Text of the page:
• The type of chart presented may be the most appropriate chart for the type of data available, e.g. line graph, bar graph, point graph, etc. As illustrated in FIG. 38, the colors used to identify each measure may be selected by the user interface to provide an even spread of contrasting colors (to be defined either automatically using available built-in tools, or via a pre-determined color configuration). The colors are not able to be selected or modified by the user, however the user may select a measure in the key for the chart to highlight the corresponding line within that chart.
  • When the Health Monitor view may be displaying a tabular view of events as in FIG. 40, the user may create a new chart for the channel corresponding to an event.
  • Edit Existing Chart
  • To edit a chart displayed in the Health Monitor view, the user may select the Edit Chart option in the Options menu for the chart being modified. The Options menu may be displayed in the top-right corner of the chart. The user changes the chart as desired, including the selected machines and measures, then may select the Save button to commit their changes. The chart displayed in the Health Monitor view may be updated appropriately.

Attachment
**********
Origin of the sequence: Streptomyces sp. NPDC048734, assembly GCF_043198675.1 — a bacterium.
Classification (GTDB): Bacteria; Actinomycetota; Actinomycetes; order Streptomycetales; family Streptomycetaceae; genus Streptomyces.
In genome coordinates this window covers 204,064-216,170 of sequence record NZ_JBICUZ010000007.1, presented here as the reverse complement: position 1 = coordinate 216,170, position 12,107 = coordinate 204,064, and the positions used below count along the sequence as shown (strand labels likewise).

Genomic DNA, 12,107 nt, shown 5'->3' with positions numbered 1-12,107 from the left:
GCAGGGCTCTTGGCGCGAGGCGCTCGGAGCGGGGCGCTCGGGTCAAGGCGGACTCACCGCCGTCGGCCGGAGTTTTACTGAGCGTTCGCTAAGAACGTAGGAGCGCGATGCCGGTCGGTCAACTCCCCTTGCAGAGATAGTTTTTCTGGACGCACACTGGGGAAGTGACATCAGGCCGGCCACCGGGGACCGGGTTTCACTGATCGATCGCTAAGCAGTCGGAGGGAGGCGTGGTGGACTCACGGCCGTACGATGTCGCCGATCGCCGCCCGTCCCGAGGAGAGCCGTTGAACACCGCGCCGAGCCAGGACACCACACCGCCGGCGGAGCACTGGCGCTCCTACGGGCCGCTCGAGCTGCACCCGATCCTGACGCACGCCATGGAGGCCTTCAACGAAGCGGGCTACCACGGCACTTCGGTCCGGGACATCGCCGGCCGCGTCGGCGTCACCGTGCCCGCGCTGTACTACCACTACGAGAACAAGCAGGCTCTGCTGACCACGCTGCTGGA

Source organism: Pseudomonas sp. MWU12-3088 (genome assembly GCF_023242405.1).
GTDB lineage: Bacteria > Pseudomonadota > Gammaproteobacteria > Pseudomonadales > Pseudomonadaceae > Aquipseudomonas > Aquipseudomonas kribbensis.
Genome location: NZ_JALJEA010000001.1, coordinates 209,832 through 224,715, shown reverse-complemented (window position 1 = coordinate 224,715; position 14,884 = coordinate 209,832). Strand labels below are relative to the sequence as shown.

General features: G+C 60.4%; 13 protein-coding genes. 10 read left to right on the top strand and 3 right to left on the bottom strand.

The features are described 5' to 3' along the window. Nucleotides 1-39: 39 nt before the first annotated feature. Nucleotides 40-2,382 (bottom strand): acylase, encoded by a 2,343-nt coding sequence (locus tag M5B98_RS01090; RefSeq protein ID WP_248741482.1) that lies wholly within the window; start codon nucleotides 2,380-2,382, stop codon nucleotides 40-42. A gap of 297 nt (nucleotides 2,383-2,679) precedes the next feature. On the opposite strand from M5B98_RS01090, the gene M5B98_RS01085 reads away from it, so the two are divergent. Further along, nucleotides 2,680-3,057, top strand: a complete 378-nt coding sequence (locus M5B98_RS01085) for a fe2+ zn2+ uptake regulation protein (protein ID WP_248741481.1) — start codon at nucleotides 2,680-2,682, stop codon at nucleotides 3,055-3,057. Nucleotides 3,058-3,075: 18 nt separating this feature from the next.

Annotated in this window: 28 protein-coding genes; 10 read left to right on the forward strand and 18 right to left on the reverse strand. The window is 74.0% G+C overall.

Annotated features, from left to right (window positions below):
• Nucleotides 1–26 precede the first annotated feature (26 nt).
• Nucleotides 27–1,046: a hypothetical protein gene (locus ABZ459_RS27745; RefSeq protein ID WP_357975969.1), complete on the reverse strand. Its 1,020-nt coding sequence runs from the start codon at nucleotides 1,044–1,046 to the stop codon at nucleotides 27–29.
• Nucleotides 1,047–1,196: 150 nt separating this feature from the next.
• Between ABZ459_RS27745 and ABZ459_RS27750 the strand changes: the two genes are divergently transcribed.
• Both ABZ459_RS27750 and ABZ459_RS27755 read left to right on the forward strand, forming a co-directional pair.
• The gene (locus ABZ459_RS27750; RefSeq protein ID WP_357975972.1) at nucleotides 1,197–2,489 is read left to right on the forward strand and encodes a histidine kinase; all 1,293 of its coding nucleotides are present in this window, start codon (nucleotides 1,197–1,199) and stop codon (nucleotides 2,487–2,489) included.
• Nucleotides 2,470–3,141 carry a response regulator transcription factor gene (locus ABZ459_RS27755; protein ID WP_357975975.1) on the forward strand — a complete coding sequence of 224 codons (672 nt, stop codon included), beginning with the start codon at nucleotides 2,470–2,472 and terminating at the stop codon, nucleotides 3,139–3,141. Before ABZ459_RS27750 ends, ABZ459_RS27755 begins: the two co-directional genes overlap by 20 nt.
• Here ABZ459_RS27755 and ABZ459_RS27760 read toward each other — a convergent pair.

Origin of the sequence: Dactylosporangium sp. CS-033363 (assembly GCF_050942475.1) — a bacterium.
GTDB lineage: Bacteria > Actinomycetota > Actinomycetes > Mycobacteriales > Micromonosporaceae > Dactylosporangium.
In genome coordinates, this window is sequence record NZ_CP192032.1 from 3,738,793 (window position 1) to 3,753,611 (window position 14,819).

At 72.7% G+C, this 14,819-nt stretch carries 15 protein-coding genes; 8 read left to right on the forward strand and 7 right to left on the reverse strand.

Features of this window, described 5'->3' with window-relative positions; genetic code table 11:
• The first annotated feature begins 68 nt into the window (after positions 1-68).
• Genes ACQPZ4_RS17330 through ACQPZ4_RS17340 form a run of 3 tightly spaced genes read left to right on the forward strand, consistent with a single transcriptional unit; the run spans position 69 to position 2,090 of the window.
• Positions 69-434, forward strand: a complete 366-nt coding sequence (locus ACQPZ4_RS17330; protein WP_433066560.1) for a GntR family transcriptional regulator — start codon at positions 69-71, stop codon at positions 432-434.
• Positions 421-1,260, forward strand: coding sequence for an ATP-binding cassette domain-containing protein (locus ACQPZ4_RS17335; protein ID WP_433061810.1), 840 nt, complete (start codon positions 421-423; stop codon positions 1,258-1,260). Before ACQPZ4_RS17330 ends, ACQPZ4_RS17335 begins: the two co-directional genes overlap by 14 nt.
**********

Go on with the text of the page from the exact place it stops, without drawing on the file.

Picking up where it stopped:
• Display Values at Point
  • To display the value of a measure at a point, the user may move the mouse through the chart area. A vertical line may be drawn to intersect with a point on the x-axis and the value at that point may be written underneath the x-axis. The point at which a displayed measure intersects with the vertical line indicates the y-axis value for that measure. The intersecting value for each of the displayed measures may be listed across the top of the chart, using the same key color for the text.
  • If time is being displayed on the x-axis, the position of the machine at the time corresponding to the mouse position may be illustrated within the Site Map. After the mouse is moved outside the chart, it may return to displaying the value at the right-most side of the chart.
  • Change Timeframe
  • To change the timeframe displayed within a chart, the user may move the start and end braces on the timeline control at the bottom of the Health Monitor view such as the timeline in FIGS. 38 and 40. When a chart is first added, the timeline control may be initialized to connect the end time to the last known point at which data is available for the configured chart, with at most one day's duration shown.
  • A chart may continue to show the same duration of data as new data is received unless the user changes the duration or the start and end points of the display window. By moving the start and end braces on the timeline 870, the data presented in each chart (both graphical and tabular views) may be modified to only contain data between the new selected start and end times. If the end time does not fall on the right-most point of the timeline 870, real-time data may not be presented within the graph and the timeline may be automatically paused. The user may view real-time data by moving the end time to the right-most point of the timeline 870.